There are record numbers of suicides. Record levels of depression. Record levels of domestic abuse. Our world has never been more desperate for followers of Jesus to show the way out of this growing darkness! But the workers are few (Matthew 9:37).
When they asked, “Are you Jesus of Nazareth?” Jesus, “knowing all that was coming,” replied, “I am.” But when asked a short time later, “Are you his disciple?” the Apostle Peter, fearful of all that was coming, replied, “No, I’m not!” (John 18:4-5; 17).
Discipleship is dangerous! Why? Because the way to resurrection is through the cross. The cross is the doorway to discipleship. But again and again, fear stops us. How do we get around the cross?
We don’t. We go through it.
Why? Two words: Job Training. Why do people spend long years learning to be a surgeon? Because it’s the only way to become one. It can’t be done for you. You may desire to be a surgeon, but only through hard-earned skills, experience and insight does it become who you are.
Discipleship is the same. That’s why James 1:2-4 says we should “take joy” in the hard stuff, in the “trials,” because they train us, they make us “complete.” It’s the only way to become a disciple, for it to become who we are.
But whether we use our crosses to become disciples is up to us.
I spent years in the throws of anxiety (I’ll be blogging about this over the next four days). Despite my prayers, God refused to take it away. He wouldn’t let me go around it; He made me go through it. It was the hardest thing I’ve ever done. But I would not be who God called me to be without it.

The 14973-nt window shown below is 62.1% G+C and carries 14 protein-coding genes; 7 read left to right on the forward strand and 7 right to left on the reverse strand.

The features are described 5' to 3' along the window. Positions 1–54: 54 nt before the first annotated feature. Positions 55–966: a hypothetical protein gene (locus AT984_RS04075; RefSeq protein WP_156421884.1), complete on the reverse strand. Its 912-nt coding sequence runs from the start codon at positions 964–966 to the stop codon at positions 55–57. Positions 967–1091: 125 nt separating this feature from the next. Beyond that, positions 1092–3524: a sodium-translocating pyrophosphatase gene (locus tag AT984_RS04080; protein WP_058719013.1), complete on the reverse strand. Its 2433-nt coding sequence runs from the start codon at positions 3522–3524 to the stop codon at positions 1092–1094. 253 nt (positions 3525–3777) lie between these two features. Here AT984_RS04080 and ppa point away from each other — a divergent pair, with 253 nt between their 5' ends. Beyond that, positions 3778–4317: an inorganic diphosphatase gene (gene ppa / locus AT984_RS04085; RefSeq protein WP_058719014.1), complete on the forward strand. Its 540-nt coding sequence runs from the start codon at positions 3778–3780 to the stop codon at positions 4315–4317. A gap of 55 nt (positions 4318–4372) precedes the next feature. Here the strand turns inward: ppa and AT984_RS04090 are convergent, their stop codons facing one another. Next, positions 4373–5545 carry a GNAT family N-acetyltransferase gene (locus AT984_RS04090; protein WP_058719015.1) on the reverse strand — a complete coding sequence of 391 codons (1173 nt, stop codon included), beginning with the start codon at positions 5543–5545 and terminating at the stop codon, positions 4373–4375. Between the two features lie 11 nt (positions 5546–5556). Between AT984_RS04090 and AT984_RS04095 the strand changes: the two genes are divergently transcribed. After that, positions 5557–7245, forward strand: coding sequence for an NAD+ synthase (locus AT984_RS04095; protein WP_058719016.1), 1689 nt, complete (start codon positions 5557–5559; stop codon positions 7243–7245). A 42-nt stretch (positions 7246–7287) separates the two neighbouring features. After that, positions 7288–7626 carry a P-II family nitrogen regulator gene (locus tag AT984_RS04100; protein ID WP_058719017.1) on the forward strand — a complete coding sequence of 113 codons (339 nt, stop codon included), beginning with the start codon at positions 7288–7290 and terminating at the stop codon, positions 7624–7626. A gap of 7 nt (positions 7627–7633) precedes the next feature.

After Jesus’ death and resurrection, Peter went from a “No” to a “Yes.” He’d been in discipleship training previously, but only now was it who he was. Again and again, he says, “Yes, I am!” to those he’d feared before. The trials he went through made him a true disciple–one who would change untold numbers of lives!
I keep two crosses on my dresser: The first is a silver crucifix given to me by a Catholic friend. It reminds me of what Jesus has done for me (“Greater love has no man…”). The second is an empty wooden cross…with a place for me. It’s what I offer back to Him, my unqualified “Yes.”
Because the cross isn’t just about who Jesus is. It’s about who I am. Having come through darkness into light, I’m able to say authentically, “Follow me, I know the way!”
“I have been crucified with Christ, and I no longer live, but Christ lives in me. And the life I now live in this body, I live by faith in the Son of God who loved me and gave himself for me.” ~Galatians 2:20